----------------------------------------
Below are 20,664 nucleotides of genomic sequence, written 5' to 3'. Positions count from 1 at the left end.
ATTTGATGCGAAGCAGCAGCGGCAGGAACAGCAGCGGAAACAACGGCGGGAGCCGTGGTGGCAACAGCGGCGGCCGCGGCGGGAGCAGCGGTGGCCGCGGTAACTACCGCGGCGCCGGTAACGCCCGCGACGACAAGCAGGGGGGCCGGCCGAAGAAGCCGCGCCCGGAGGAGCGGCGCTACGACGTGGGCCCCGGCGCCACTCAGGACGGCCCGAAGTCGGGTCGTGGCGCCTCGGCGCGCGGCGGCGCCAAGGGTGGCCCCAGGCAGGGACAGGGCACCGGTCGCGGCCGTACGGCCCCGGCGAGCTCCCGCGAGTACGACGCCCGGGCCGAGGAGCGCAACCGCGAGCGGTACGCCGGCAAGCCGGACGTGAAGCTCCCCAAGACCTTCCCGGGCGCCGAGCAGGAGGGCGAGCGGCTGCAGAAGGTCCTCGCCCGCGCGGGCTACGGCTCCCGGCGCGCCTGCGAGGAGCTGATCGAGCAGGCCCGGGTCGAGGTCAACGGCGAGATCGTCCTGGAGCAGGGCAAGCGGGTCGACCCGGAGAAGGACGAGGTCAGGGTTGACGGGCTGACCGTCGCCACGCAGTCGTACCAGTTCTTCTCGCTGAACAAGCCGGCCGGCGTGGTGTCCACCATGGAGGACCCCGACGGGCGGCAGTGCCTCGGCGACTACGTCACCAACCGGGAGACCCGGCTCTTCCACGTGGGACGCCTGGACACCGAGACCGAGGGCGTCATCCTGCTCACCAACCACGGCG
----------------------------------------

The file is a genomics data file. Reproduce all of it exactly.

Below are 20,664 nucleotides of genomic sequence, written 5' to 3'. Positions count from 1 at the left end.
ATTTGATGCGAAGCAGCAGCGGCAGGAACAGCAGCGGAAACAACGGCGGGAGCCGTGGTGGCAACAGCGGCGGCCGCGGCGGGAGCAGCGGTGGCCGCGGTAACTACCGCGGCGCCGGTAACGCCCGCGACGACAAGCAGGGGGGCCGGCCGAAGAAGCCGCGCCCGGAGGAGCGGCGCTACGACGTGGGCCCCGGCGCCACTCAGGACGGCCCGAAGTCGGGTCGTGGCGCCTCGGCGCGCGGCGGCGCCAAGGGTGGCCCCAGGCAGGGACAGGGCACCGGTCGCGGCCGTACGGCCCCGGCGAGCTCCCGCGAGTACGACGCCCGGGCCGAGGAGCGCAACCGCGAGCGGTACGCCGGCAAGCCGGACGTGAAGCTCCCCAAGACCTTCCCGGGCGCCGAGCAGGAGGGCGAGCGGCTGCAGAAGGTCCTCGCCCGCGCGGGCTACGGCTCCCGGCGCGCCTGCGAGGAGCTGATCGAGCAGGCCCGGGTCGAGGTCAACGGCGAGATCGTCCTGGAGCAGGGCAAGCGGGTCGACCCGGAGAAGGACGAGGTCAGGGTTGACGGGCTGACCGTCGCCACGCAGTCGTACCAGTTCTTCTCGCTGAACAAGCCGGCCGGCGTGGTGTCCACCATGGAGGACCCCGACGGGCGGCAGTGCCTCGGCGACTACGTCACCAACCGGGAGACCCGGCTCTTCCACGTGGGACGCCTGGACACCGAGACCGAGGGCGTCATCCTGCTCACCAACCACGGCG